SYDNEY, Thursday 3 June 2010 (AFP) - An Australian journalist on board a Gaza-bound aid ship said Israeli commando boats had circled their flotilla like "hyenas hunting animals in the night" before his colleague was shot with a stun gun.
Sydney Morning Herald journalist Paul McGeough and photographer Kate Geraghty were released from Israeli detention and deported to Turkey Thursday, and said they were slowly recovering from their ordeal.
"We’re fine, we’re both fine," McGeough told the Herald's website from Turkey.
"We are leaving Israel on legal advice that we will be able to appeal our deportation in absentia," he added.
McGeough said Israeli boats had circled the flotilla like "hyenas hunting animals in the night" before moving in suddenly, describing it as a "very ugly" incident.
"Kate and I got pushed around," he said, adding that the atmosphere was "testosterone-driven".
Geraghty said she had suffered bruises and minor burns after being shot with a Taser gun by Israeli forces: "It hurt and it made me feel sick."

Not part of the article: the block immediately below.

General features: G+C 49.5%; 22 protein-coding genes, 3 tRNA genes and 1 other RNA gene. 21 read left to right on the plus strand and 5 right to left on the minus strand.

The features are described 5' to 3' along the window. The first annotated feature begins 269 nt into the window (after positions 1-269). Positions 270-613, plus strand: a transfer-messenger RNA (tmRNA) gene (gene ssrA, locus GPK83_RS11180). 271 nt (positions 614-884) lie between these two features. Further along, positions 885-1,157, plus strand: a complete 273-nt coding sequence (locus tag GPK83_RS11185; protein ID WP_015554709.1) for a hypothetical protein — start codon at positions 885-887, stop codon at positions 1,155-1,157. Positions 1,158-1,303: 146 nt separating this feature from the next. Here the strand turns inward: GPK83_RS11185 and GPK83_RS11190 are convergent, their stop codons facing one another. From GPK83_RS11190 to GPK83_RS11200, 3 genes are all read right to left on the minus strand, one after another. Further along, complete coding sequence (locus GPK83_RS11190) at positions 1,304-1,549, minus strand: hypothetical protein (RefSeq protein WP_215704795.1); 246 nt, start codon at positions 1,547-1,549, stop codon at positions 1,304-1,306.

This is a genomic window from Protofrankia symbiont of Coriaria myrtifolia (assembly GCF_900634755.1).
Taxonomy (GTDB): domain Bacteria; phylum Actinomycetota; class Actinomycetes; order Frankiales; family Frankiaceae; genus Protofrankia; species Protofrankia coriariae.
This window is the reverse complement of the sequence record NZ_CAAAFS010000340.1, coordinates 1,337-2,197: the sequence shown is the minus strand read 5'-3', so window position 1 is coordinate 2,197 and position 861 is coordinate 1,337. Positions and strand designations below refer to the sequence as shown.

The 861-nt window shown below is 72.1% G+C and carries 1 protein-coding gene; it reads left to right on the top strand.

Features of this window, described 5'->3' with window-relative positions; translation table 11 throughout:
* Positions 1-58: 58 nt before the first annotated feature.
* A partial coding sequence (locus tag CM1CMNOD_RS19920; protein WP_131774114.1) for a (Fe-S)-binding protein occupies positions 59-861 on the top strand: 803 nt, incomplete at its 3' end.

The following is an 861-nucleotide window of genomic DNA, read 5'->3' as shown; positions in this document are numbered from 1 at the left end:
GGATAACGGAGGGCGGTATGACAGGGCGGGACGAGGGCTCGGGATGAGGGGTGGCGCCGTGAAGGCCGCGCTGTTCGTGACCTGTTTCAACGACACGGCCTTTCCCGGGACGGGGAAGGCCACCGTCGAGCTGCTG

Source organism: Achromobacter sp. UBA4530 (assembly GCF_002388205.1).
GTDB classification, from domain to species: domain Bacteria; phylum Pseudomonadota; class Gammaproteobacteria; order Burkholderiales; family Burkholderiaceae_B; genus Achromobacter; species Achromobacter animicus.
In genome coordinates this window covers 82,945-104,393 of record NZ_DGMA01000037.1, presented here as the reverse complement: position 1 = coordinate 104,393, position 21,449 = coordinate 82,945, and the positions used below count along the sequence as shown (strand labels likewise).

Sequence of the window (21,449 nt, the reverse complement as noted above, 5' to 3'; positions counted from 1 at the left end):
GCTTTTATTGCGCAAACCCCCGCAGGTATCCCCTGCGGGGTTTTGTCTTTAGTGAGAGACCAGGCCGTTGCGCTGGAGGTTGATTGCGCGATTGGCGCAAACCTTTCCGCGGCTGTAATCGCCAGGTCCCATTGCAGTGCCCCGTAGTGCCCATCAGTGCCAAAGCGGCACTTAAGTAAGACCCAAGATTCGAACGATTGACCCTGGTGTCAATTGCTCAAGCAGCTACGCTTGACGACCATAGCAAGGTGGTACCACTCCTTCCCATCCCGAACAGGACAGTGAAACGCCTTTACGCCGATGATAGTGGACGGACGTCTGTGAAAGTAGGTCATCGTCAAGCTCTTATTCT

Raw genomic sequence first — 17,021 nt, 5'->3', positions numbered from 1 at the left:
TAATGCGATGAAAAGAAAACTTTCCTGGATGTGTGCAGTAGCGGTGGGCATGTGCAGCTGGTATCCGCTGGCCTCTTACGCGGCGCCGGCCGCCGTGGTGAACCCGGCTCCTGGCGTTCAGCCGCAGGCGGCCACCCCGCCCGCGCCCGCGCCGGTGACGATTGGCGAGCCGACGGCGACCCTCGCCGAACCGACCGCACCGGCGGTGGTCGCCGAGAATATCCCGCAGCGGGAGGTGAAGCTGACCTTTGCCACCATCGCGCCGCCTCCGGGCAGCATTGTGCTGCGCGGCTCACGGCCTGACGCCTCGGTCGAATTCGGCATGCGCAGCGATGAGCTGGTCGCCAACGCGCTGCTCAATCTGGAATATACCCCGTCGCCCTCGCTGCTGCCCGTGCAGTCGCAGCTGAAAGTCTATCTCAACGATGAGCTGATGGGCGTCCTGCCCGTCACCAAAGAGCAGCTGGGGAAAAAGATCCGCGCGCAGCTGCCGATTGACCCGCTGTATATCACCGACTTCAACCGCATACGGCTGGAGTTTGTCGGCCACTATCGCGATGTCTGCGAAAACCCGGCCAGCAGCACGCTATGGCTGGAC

The first mate of the ship carrying the journalists, Shane Dillon, said Geraghty, an award-winning photographer, was set upon despite explaining she was an accredited member of the press.
"She was just doing her journalistic duties. She advised them she was a bona fide photographer. She was just attacked," Dillon told the Herald.
He said he saw the Israelis use "stun grenades, Tasers and high velocity paint ball guns".
Herald editor Peter Fray welcomed the pair's release but expressed deep concern about the incident.
"As delighted as we are that they have arrived safely in Turkey, we remain deeply concerned at the circumstances surrounding their detention by the Israelis, their deportation from that country, and in particular the injury sustained by Kate when the Israelis intercepted the flotilla," Fray said.
"Paul and Kate were denied free passage in Israel to carry out their reporting assignment despite the Israeli authorities knowing full well that they are accredited journalists," he added.
A 20-year-old Australian man, Ahmed Luqman, remains in hospital in Tel Aviv after being shot in the leg during the raid. His wife, Jerry Campbell and sister Maryam Luqman were deported to Turkey on Thursday.
Australian Prime Minister Kevin Rudd said Wednesday he had called Israeli counterpart Benjamin Netanyahu to urge him to open an independent inquiry into the raid, in which at least nine people were killed.